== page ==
Michael Markham's research is on the music of the early Italian Baroque and on classical
music in contemporary culture. He joined The STate University of New York at Fredonia
from Stanford University where he was a Mellon Fellow in the Humanities and visiting
lecturer in Music and Cultural History from 2006-2008. He received his B.Mus in classical
guitar and an M.M. in Musicology from The Peabody Conservatory of The Johns Hopkins
In 2001 he received his M.A. and in 2006 his Ph.D. in Musicology from the University
of California – Berkeley. His dissertation is entitled The Heritage of Campaspe: Oral
Tradition and Giulio Caccini's "Le nuove musiche" (1602). It touches on theories of
performance and space in early 17th-Century Italy and the problem of text and Italian
solo song in the Renaissance.
Along with chapters appearing in recent books available through The Oxford University
Press and Ashgate, his writings on early Baroque performance spaces, on solo song,
on Monteverdi and Bach, and on music history pedagogy have appeared in The Cambridge
Opera Journal, The Opera Quarterly, Repercussions, Seventeenth-Century Music, and
Gli Spazie della Musica. He has twice presented at the annual conference of the American
Musicological Society and has given scholarly lectures at the University of Cambridge,
Stanford University, The University of California – Berkeley, Stony Brook University,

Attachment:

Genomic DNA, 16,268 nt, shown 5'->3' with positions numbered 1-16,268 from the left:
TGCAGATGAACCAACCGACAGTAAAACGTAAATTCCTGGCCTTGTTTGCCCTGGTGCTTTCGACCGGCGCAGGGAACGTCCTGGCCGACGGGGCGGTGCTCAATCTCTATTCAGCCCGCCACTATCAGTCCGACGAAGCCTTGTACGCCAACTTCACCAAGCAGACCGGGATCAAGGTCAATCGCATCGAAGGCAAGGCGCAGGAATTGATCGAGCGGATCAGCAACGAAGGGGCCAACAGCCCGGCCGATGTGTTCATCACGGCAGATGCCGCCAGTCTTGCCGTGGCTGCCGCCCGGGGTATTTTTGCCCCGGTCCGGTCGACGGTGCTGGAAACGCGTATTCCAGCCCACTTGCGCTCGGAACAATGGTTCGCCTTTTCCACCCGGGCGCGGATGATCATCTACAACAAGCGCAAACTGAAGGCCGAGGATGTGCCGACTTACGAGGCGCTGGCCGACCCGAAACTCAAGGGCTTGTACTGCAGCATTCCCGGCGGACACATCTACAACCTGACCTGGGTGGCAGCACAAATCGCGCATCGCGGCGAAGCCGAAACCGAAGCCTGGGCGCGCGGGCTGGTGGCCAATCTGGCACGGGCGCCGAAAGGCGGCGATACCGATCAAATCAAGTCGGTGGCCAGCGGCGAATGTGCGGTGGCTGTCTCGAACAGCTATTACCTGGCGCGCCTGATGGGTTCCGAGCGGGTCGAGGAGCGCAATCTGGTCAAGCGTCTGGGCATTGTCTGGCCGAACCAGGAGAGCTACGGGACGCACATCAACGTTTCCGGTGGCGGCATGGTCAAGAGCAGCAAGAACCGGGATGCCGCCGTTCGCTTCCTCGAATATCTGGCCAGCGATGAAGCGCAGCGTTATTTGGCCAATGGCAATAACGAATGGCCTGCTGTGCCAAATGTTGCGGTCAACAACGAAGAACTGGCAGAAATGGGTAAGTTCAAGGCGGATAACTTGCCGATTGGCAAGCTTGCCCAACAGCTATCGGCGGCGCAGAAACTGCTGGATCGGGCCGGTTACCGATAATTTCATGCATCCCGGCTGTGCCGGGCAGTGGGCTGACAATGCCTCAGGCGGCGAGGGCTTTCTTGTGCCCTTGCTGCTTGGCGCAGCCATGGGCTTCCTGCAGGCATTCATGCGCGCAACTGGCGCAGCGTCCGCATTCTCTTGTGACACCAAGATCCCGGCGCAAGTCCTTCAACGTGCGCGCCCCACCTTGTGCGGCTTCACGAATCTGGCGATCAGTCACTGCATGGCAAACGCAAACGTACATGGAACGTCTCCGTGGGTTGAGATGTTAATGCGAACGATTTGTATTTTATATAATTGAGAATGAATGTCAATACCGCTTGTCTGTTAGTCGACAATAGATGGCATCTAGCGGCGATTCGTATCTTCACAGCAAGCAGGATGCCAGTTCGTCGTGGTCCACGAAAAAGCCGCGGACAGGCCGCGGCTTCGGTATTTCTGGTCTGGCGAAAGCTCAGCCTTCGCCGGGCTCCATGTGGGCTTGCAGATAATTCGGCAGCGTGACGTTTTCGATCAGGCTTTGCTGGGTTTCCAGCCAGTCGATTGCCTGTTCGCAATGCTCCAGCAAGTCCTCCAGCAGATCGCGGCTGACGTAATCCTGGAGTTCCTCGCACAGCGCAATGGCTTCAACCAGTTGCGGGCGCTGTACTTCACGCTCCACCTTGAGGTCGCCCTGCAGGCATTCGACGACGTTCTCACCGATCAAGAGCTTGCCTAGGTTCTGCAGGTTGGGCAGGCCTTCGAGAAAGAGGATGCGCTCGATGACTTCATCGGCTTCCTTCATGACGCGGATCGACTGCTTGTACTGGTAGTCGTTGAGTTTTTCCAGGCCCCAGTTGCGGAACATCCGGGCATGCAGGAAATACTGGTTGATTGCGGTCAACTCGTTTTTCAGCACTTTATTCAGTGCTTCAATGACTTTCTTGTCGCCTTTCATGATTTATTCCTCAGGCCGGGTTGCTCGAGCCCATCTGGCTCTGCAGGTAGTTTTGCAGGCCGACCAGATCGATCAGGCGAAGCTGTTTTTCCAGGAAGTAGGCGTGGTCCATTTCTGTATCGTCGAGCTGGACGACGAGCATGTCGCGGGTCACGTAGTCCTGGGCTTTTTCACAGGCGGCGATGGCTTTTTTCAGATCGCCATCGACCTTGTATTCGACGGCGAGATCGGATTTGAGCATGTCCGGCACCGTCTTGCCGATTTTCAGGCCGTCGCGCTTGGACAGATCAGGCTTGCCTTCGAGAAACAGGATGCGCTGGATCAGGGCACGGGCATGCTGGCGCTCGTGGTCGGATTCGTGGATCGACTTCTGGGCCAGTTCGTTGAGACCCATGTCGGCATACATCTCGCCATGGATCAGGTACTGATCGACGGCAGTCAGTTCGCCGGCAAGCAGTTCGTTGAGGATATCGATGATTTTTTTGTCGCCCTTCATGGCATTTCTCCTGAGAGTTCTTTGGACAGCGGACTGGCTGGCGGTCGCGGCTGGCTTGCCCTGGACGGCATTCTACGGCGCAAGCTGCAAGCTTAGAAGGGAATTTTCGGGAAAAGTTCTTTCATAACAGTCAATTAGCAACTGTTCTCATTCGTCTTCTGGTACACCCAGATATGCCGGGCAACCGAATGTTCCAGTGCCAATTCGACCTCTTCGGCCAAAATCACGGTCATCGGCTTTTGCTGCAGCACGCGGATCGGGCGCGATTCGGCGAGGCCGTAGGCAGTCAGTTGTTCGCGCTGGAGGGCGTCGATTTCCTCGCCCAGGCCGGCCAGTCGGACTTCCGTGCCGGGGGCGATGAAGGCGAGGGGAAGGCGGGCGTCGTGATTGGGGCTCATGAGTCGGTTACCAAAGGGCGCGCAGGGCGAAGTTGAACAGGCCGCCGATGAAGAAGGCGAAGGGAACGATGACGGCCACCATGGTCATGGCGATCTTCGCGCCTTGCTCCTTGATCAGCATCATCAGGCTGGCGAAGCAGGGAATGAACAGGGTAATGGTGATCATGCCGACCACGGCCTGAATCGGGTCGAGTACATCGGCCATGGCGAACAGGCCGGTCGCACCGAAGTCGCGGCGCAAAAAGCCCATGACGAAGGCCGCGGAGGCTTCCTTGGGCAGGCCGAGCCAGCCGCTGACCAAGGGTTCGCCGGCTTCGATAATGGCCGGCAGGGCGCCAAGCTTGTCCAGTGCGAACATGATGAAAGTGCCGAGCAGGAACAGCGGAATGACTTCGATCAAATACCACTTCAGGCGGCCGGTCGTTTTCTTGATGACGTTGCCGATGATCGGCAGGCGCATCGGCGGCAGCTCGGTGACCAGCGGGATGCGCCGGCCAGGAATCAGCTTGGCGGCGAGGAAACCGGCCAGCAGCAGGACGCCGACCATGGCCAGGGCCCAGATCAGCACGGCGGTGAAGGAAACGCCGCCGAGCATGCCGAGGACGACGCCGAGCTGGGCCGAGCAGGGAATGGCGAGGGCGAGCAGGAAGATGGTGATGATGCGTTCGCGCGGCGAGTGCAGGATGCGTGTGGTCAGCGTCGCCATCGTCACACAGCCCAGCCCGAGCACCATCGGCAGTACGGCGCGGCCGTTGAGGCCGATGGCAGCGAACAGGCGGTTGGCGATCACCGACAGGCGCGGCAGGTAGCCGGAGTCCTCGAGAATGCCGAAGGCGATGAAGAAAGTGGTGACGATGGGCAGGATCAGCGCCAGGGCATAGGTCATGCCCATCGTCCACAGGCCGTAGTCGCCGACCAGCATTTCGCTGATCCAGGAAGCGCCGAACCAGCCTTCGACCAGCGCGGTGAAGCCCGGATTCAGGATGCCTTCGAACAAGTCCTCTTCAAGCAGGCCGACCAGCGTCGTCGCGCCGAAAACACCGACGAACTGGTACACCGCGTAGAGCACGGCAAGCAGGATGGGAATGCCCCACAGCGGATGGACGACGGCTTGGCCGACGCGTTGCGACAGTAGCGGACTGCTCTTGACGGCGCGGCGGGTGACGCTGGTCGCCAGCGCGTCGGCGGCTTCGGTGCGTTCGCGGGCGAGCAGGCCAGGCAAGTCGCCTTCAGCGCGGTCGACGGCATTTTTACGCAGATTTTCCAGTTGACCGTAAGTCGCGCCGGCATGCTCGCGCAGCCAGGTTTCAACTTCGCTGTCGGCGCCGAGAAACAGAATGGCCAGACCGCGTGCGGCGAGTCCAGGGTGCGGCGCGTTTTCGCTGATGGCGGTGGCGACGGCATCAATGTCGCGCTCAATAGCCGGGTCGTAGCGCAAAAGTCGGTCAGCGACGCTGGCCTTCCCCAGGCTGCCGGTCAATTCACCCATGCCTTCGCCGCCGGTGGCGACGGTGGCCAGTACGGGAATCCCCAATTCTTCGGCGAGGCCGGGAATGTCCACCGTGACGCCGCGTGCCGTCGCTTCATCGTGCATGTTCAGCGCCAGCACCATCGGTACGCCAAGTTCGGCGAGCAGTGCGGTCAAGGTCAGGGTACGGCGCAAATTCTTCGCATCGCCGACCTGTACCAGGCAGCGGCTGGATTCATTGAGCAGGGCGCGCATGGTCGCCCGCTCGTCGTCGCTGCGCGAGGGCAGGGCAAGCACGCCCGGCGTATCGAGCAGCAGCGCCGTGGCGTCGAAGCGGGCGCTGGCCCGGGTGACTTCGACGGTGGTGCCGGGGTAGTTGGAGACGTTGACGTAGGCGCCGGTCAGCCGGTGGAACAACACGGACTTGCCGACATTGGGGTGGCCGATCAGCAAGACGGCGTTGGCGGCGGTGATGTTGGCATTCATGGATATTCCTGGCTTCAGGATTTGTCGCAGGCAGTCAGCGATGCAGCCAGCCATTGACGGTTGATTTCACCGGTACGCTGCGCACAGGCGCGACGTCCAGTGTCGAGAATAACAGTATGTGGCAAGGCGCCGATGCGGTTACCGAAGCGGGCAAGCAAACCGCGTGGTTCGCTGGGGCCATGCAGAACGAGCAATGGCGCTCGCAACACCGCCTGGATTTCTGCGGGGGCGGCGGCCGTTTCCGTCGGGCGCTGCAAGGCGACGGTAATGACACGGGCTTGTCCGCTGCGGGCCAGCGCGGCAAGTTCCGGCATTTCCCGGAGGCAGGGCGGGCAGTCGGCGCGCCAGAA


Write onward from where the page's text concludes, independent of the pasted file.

and The University of South Carolina.
He is a regular contributor at the Los Angeles Review of Books where he supplies essays
on the contemporary reception of classical music (available at the following links):
Recent academic publications include:
- “Caccini’s Two Bodies: Problems of Text and Space in Early-Baroque Monody,” Gli Spazi della Musica, Vol. 2, No. 1: 33-54
- "Caccini's Stages: Identity and Performance Space in the late-cinquecento court,"
in The Music Room in Early Modern France and Italy: Sound, Space, and Object, eds.
Deborah Howard and Laura Moretti (Oxford University Press, 2012), 195-210.
- "On Being and Becoming: The First Year of Teaching On the Clock," in The Music History
Classroom, ed. James Davis (Ashgate, 2012), 247-67.
- "Sarassine's Failure, Campaspe's Lament: Solo Song and the End[s] of Material Reproduction,"
The Opera Quarterly, Vol. 26, No. 1 (Winter, 2010), 4-41
- "Monteverdi, Hero" Review essay of Massimo Ossi, Divining the Oracle and other recent
Monteverdi scholarship, Cambridge Opera Journal, Vol. 20 (2008): 111-116
- "'The Usefulness of Such Artworks': Expression, Analysis, and Nationalism in 'the
Art of Fugue.'"
In addition to regular courses ranging from the music of Middle Ages to 20th Century
Modernism, some of Dr. Markham's more popular seminars at Fredonia include:
- "The History of Performance and the Analysis of Interpretation"
- "Narrative Analysis of Music"
- "The Romantic [Anti-]Hero in Music"